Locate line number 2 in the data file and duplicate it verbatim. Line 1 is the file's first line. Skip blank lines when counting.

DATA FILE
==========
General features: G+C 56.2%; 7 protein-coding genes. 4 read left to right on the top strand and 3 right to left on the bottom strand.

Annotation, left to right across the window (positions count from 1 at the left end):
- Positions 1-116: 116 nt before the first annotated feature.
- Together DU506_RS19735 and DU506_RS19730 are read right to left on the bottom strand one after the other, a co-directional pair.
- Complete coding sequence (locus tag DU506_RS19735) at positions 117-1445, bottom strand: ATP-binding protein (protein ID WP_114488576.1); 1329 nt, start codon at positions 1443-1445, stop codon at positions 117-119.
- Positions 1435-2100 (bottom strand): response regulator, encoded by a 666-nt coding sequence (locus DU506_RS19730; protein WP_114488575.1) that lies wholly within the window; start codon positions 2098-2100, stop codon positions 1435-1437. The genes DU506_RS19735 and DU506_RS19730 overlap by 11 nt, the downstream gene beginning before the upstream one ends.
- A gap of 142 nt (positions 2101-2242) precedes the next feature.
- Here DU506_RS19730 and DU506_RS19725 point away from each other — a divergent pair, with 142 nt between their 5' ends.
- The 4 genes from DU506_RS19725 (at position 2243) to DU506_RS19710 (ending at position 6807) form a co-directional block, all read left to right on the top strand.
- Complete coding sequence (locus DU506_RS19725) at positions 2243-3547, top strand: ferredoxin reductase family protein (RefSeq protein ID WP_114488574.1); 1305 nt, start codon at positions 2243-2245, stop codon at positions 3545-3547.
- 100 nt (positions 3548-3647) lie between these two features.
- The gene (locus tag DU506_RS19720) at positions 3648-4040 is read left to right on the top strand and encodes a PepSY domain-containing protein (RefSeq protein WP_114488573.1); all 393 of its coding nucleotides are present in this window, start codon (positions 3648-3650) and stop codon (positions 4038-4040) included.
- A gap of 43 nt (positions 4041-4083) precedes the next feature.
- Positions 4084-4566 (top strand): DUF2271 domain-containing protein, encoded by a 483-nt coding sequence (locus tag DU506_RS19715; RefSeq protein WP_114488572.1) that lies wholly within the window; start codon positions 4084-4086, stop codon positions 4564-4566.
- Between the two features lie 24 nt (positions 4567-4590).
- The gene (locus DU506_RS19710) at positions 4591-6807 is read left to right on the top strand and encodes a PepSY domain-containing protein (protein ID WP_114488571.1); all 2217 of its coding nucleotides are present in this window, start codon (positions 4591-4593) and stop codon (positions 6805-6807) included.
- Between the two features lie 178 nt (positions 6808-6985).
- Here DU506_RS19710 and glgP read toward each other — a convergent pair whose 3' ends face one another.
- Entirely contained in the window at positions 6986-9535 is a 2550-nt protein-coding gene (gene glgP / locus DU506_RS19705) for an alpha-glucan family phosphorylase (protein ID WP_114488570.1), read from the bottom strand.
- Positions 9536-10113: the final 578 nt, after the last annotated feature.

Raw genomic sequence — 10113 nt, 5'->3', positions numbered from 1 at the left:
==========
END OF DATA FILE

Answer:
Annotation, left to right across the window (positions count from 1 at the left end):